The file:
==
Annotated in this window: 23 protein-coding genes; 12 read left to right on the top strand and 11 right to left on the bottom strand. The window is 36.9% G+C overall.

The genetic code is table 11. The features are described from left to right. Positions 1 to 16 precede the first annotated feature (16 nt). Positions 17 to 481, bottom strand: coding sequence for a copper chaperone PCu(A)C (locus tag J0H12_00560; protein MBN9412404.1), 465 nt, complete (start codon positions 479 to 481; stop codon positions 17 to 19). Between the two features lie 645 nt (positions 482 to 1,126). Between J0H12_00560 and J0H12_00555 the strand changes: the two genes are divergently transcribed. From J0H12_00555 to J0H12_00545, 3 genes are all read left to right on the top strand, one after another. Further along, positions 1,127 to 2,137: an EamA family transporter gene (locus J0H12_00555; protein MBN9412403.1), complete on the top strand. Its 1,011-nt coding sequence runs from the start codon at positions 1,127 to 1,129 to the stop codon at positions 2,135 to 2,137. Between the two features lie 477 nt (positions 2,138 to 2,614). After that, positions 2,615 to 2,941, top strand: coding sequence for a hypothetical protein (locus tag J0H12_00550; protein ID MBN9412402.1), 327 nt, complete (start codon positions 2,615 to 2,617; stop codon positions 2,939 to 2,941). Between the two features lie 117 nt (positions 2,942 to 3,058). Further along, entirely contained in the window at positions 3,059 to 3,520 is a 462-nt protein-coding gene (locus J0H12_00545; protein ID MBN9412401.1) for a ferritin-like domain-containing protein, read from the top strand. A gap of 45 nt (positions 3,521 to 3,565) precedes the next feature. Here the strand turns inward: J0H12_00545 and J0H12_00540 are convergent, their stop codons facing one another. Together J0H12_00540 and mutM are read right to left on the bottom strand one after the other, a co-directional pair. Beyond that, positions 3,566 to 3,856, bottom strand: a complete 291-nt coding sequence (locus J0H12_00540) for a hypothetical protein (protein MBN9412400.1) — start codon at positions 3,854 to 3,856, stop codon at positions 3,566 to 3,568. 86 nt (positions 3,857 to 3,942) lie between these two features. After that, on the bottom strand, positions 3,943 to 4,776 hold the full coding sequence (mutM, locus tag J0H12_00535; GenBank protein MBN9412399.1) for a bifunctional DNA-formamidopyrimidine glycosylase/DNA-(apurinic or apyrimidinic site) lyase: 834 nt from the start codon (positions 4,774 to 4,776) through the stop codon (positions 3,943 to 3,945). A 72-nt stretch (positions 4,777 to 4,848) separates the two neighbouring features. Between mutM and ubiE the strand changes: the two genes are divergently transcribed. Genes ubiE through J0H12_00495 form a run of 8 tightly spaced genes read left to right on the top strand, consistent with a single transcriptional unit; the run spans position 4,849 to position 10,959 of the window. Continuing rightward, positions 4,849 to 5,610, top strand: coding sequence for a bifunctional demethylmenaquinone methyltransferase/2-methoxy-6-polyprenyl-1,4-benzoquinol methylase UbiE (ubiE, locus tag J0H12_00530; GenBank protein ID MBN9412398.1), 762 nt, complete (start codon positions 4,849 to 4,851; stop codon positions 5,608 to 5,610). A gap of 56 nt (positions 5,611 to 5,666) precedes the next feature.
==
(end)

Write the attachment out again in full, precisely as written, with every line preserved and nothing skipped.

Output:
Annotated in this window: 23 protein-coding genes; 12 read left to right on the top strand and 11 right to left on the bottom strand. The window is 36.9% G+C overall.

The genetic code is table 11. The features are described from left to right. Positions 1 to 16 precede the first annotated feature (16 nt). Positions 17 to 481, bottom strand: coding sequence for a copper chaperone PCu(A)C (locus tag J0H12_00560; protein MBN9412404.1), 465 nt, complete (start codon positions 479 to 481; stop codon positions 17 to 19). Between the two features lie 645 nt (positions 482 to 1,126). Between J0H12_00560 and J0H12_00555 the strand changes: the two genes are divergently transcribed. From J0H12_00555 to J0H12_00545, 3 genes are all read left to right on the top strand, one after another. Further along, positions 1,127 to 2,137: an EamA family transporter gene (locus J0H12_00555; protein MBN9412403.1), complete on the top strand. Its 1,011-nt coding sequence runs from the start codon at positions 1,127 to 1,129 to the stop codon at positions 2,135 to 2,137. Between the two features lie 477 nt (positions 2,138 to 2,614). After that, positions 2,615 to 2,941, top strand: coding sequence for a hypothetical protein (locus tag J0H12_00550; protein ID MBN9412402.1), 327 nt, complete (start codon positions 2,615 to 2,617; stop codon positions 2,939 to 2,941). Between the two features lie 117 nt (positions 2,942 to 3,058). Further along, entirely contained in the window at positions 3,059 to 3,520 is a 462-nt protein-coding gene (locus J0H12_00545; protein ID MBN9412401.1) for a ferritin-like domain-containing protein, read from the top strand. A gap of 45 nt (positions 3,521 to 3,565) precedes the next feature. Here the strand turns inward: J0H12_00545 and J0H12_00540 are convergent, their stop codons facing one another. Together J0H12_00540 and mutM are read right to left on the bottom strand one after the other, a co-directional pair. Beyond that, positions 3,566 to 3,856, bottom strand: a complete 291-nt coding sequence (locus J0H12_00540) for a hypothetical protein (protein MBN9412400.1) — start codon at positions 3,854 to 3,856, stop codon at positions 3,566 to 3,568. 86 nt (positions 3,857 to 3,942) lie between these two features. After that, on the bottom strand, positions 3,943 to 4,776 hold the full coding sequence (mutM, locus tag J0H12_00535; GenBank protein MBN9412399.1) for a bifunctional DNA-formamidopyrimidine glycosylase/DNA-(apurinic or apyrimidinic site) lyase: 834 nt from the start codon (positions 4,774 to 4,776) through the stop codon (positions 3,943 to 3,945). A 72-nt stretch (positions 4,777 to 4,848) separates the two neighbouring features. Between mutM and ubiE the strand changes: the two genes are divergently transcribed. Genes ubiE through J0H12_00495 form a run of 8 tightly spaced genes read left to right on the top strand, consistent with a single transcriptional unit; the run spans position 4,849 to position 10,959 of the window. Continuing rightward, positions 4,849 to 5,610, top strand: coding sequence for a bifunctional demethylmenaquinone methyltransferase/2-methoxy-6-polyprenyl-1,4-benzoquinol methylase UbiE (ubiE, locus tag J0H12_00530; GenBank protein ID MBN9412398.1), 762 nt, complete (start codon positions 4,849 to 4,851; stop codon positions 5,608 to 5,610). A gap of 56 nt (positions 5,611 to 5,666) precedes the next feature.